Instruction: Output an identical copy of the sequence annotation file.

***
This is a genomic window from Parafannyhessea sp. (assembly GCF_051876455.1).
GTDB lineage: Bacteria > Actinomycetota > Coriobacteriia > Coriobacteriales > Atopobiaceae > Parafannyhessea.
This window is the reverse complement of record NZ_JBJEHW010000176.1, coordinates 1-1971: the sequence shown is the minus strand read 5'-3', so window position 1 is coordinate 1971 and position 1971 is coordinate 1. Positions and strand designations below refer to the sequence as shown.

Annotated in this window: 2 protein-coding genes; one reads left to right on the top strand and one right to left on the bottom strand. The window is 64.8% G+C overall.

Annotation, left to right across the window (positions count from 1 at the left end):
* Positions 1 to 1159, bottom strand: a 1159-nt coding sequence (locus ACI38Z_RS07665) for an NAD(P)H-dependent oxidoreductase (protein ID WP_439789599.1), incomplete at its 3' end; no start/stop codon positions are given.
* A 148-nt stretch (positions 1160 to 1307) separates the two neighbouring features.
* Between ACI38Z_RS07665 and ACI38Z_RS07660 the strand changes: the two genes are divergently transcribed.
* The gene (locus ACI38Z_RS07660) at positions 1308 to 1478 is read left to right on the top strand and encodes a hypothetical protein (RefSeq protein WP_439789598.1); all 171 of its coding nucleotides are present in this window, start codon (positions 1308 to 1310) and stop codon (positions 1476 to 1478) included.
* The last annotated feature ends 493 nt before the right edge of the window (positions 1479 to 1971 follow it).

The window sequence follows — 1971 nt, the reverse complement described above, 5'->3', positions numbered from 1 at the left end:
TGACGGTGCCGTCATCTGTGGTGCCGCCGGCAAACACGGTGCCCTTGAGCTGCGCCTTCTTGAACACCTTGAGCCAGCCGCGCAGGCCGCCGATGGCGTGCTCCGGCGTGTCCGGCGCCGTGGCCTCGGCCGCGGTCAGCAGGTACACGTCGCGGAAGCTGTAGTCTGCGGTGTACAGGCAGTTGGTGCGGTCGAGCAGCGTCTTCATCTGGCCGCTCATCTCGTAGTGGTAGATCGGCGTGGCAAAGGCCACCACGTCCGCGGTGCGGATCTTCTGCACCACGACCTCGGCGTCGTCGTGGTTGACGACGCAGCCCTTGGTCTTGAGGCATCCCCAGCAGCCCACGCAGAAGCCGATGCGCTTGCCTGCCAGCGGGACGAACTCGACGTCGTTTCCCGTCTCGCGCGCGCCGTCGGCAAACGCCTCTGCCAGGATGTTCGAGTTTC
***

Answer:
This is a genomic window from Parafannyhessea sp. (assembly GCF_051876455.1).
GTDB lineage: Bacteria > Actinomycetota > Coriobacteriia > Coriobacteriales > Atopobiaceae > Parafannyhessea.
This window is the reverse complement of record NZ_JBJEHW010000176.1, coordinates 1-1971: the sequence shown is the minus strand read 5'-3', so window position 1 is coordinate 1971 and position 1971 is coordinate 1. Positions and strand designations below refer to the sequence as shown.

Annotated in this window: 2 protein-coding genes; one reads left to right on the top strand and one right to left on the bottom strand. The window is 64.8% G+C overall.

Annotation, left to right across the window (positions count from 1 at the left end):
* Positions 1 to 1159, bottom strand: a 1159-nt coding sequence (locus ACI38Z_RS07665) for an NAD(P)H-dependent oxidoreductase (protein ID WP_439789599.1), incomplete at its 3' end; no start/stop codon positions are given.
* A 148-nt stretch (positions 1160 to 1307) separates the two neighbouring features.
* Between ACI38Z_RS07665 and ACI38Z_RS07660 the strand changes: the two genes are divergently transcribed.
* The gene (locus ACI38Z_RS07660) at positions 1308 to 1478 is read left to right on the top strand and encodes a hypothetical protein (RefSeq protein WP_439789598.1); all 171 of its coding nucleotides are present in this window, start codon (positions 1308 to 1310) and stop codon (positions 1476 to 1478) included.
* The last annotated feature ends 493 nt before the right edge of the window (positions 1479 to 1971 follow it).

The window sequence follows — 1971 nt, the reverse complement described above, 5'->3', positions numbered from 1 at the left end:
TGACGGTGCCGTCATCTGTGGTGCCGCCGGCAAACACGGTGCCCTTGAGCTGCGCCTTCTTGAACACCTTGAGCCAGCCGCGCAGGCCGCCGATGGCGTGCTCCGGCGTGTCCGGCGCCGTGGCCTCGGCCGCGGTCAGCAGGTACACGTCGCGGAAGCTGTAGTCTGCGGTGTACAGGCAGTTGGTGCGGTCGAGCAGCGTCTTCATCTGGCCGCTCATCTCGTAGTGGTAGATCGGCGTGGCAAAGGCCACCACGTCCGCGGTGCGGATCTTCTGCACCACGACCTCGGCGTCGTCGTGGTTGACGACGCAGCCCTTGGTCTTGAGGCATCCCCAGCAGCCCACGCAGAAGCCGATGCGCTTGCCTGCCAGCGGGACGAACTCGACGTCGTTTCCCGTCTCGCGCGCGCCGTCGGCAAACGCCTCTGCCAGGATGTTCGAGTTTC